People often say dumb things in the heated passion of political debate. And in the new era of gun control regulations, inflaming emotions rather than engaging in a rational discussion has become all too common.
What follows is a list of 9 dumb quotes from gun-control proponents about the Second Amendment, gun violence, and guns that confirms, once again, that thinking before emoting is easier said than done.
1) "The Second Amendment only protects the people who want all the guns they can have. The rest of us, we've got no Second Amendment. What are we supposed to do?"
This comment was made by Rep. Louise Slaughter (D-New York) in a March 12 interview with John Fugelsang on CurrentTV's "Viewpoint." Slaughter blamed the Second Amendment for violent crime, saying "Americans aren't safe anywhere" and gun control "has to be done" to protect citizens from themselves and their constitutionally guaranteed individual right to own a firearm.
The 13-term congresswoman, who has represented the Rochester area in the House of Representatives since 1987, in the same CurrentTV diatribe also proposed that federal lawmakers "do the same thing with guns that we do with drugs" (whatever that means) and opined that "a lot of people" purchase AR-15s because they want to shoot it out with the federal government.
Or something like that.
Watch it on YouTube.
2) "What bothers me most about today is that we're getting used 2 it. ENOUGH. 2nd amendment must go. Violence has 2 stop. Culture MUST change."
Actor Jay Mohr tweeted this comment shortly after the Boston Marathon terrorist bombing, claiming the Second Amendment somehow inspired two jihadist brothers from central Asia to plant two pressure-cooker bombs in the Patriots Day crowd, killing three and injuring 264.
Apparently, according to Mohr, radical Islamic fundamentalism had nothing to do with it and, apparently, according to Mohr, if America would just rescind the Second Amendment, global violence will "stop."
3) "Congressman Giffords' life was saved and so many others' when very valiant folks stood up to defend themselves and protect themselves, and they did it with ballpoint pens."
Colorado State Sen. Jessie Ulibarri (D-Adams County) made this comment while testifying on Jan. 28 before the Colorado Senate Judiciary Committee that guns are unnecessary for self-defense when so many effective weapons are already handy.
Ulibarri, a first-term senator from suburban Denver, was speaking in support of four gun-control measures eventually approved on Feb. 18, including laws that limit magazine capacities to 15 rounds, require background checks for all transactions and ban concealed carry on college campuses.
Ulibarri was referring to the Jan. 8, 2011 shooting of Rep. Gabrielle Giffords (D-Arizona) and 18 others -- six fatally -- in Tucson, Ariz., claiming that when lunatic shooter Jared Lee Loughner paused to reload, "people who were unarmed took that person down" with ballpoint pens.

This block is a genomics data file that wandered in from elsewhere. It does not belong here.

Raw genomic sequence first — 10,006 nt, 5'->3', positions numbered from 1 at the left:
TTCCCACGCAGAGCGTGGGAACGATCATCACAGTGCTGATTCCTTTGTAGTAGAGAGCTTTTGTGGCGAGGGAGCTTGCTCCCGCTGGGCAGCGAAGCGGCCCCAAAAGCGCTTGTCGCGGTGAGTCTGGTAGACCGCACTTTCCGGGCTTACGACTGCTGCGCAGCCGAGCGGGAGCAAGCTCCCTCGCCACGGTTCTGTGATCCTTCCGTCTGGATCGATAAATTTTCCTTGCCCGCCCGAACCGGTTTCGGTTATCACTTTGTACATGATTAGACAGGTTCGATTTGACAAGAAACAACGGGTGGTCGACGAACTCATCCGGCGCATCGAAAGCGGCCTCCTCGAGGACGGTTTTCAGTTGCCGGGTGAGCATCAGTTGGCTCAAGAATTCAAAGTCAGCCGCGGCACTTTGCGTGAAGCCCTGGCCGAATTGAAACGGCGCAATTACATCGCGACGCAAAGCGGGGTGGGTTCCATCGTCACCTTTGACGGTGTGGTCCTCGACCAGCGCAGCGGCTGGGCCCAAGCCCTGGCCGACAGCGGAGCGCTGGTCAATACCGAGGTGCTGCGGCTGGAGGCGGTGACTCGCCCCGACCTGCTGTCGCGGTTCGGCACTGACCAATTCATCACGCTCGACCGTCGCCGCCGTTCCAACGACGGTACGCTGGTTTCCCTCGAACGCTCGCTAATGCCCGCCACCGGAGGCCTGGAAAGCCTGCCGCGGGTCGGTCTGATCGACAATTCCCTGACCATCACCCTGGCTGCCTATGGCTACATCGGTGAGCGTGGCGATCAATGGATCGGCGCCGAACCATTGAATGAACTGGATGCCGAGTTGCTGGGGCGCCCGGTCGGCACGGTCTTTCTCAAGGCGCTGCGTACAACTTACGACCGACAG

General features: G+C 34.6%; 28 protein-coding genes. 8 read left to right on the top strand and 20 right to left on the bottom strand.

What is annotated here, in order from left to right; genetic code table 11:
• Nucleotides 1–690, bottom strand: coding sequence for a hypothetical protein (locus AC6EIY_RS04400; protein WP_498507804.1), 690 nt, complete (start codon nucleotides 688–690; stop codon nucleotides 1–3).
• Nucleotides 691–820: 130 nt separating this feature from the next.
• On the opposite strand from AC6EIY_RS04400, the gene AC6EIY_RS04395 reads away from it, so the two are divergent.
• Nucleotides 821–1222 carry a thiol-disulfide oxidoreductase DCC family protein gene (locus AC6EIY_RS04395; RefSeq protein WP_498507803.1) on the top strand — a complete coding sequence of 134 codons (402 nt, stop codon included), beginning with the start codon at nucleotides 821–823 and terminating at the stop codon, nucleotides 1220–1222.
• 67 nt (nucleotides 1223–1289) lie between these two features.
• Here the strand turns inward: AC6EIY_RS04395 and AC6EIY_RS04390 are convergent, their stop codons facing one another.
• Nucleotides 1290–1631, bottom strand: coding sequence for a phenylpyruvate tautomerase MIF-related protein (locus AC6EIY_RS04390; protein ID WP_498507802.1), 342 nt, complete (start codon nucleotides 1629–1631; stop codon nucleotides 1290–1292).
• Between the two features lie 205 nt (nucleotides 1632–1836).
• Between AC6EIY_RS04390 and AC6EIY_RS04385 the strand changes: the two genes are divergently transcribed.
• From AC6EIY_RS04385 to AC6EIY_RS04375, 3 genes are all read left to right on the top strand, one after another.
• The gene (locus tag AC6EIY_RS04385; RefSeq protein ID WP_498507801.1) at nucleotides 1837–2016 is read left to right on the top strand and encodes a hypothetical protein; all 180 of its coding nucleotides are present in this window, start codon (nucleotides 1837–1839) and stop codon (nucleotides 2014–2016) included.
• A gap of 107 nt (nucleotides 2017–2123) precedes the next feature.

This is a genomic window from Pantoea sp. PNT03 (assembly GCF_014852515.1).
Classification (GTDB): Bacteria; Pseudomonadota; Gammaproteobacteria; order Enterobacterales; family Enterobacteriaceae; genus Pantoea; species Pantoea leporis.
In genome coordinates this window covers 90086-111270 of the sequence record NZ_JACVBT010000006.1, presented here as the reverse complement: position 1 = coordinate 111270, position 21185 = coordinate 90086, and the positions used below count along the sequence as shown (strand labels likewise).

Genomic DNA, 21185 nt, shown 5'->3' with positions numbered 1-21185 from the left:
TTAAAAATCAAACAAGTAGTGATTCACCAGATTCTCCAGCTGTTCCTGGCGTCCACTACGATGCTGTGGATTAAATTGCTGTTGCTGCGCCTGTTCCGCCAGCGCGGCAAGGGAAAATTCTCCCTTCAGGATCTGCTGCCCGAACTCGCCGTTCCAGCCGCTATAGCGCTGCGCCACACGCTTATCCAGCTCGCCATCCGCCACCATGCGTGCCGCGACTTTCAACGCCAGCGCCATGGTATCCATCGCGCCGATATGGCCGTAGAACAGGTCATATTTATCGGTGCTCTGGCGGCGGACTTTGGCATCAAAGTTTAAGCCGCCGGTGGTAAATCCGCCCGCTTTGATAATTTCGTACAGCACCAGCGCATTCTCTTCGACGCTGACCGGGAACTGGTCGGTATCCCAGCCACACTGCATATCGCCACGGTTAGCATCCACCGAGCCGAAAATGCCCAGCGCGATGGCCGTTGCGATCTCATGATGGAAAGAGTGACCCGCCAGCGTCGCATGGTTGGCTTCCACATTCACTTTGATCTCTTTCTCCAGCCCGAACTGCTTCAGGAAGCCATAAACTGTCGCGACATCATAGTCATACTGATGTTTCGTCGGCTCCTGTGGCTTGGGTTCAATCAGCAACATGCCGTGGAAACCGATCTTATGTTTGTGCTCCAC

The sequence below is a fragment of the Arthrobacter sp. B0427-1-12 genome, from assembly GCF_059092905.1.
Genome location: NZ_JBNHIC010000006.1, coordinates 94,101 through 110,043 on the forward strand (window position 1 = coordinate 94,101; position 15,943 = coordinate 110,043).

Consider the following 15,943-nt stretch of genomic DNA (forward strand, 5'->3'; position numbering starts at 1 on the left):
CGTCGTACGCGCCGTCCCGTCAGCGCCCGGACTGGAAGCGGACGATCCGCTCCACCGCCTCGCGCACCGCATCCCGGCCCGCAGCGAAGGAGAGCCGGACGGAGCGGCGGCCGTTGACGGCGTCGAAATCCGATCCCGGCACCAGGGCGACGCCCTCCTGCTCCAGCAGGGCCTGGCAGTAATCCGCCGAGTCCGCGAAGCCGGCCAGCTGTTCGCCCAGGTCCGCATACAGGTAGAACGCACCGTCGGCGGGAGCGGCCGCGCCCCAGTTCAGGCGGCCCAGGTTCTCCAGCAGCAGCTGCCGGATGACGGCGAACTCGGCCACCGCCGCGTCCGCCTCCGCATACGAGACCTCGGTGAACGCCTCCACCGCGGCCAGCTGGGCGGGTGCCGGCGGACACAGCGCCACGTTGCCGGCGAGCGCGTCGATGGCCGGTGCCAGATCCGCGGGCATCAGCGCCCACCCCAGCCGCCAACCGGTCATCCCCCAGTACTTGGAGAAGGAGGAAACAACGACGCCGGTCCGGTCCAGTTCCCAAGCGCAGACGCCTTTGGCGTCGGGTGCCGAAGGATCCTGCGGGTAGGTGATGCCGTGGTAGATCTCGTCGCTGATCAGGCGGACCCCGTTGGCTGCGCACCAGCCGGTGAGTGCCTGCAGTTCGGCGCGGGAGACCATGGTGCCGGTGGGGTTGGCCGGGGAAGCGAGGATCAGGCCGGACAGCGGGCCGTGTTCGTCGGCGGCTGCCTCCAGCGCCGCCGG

Actually, Loughner was clubbed over the head with a folding chair by one bystander and tackled to the ground by a 74-year-old retired Army colonel, but what sense does it make to carry around folding chairs for self-defense when ballpoint pens will do the job?
4) "Well, you know, my shotgun will do better for you than your AR-15, because you want to keep someone away from your house, just fire the shotgun through the door."
Vice President Joe Biden made this statement in an interview with Field & Stream's Anthony Licata for an interview published February 25. Biden said semi-automatic weapons, such as AR-15s, are unnecessary to defend your home because all you need to do is fire a few shotgun shells through a door and no one gets robbed or hurt.
This uniquely Bidenesque -- Bidenese? -- solution to home burglaries was among "Shotgun Joe's" many misstatements while serving as point man for the Obama Administration's post-Newtown gun control initiatives.
They include such now-classic Bidenisms as, "You don't need an AR-15. It's harder to aim, it's harder to use"; people buy AR-15s because they're the "Ferrari" of firearms; and "Use a shotgun [on] someone invading your home -- you don't kill your kids. Use an AR-15, it goes through your wall and it can kill your kid in the bedroom."
Biden is such a prolific generator of dumb anti-gun quotes that he could fill a top 10 listing all by himself.
5) "The Second Amendment comes from the right to protect themselves from slave revolts, and from uprisings by Native Americans. A revolt from people who were stolen from their land or revolt from people whose land was stolen from, that's what the genesis of the Second Amendment is."
Actor Danny Glover in a Jan. 18 speech at Texas A&M University told students that "the Right" created the Second Amendment for no reason other than to enslave black people and kill Native Americans.
It seems no issue in America can be discussed without infusing real and imagined racism into the conversation. The post-Newtown gun control debate is not immune to this, nor are liberal actors (who really shouldn't be quoted in the first place) the only culprits using the race card when facts and logic prove elusive.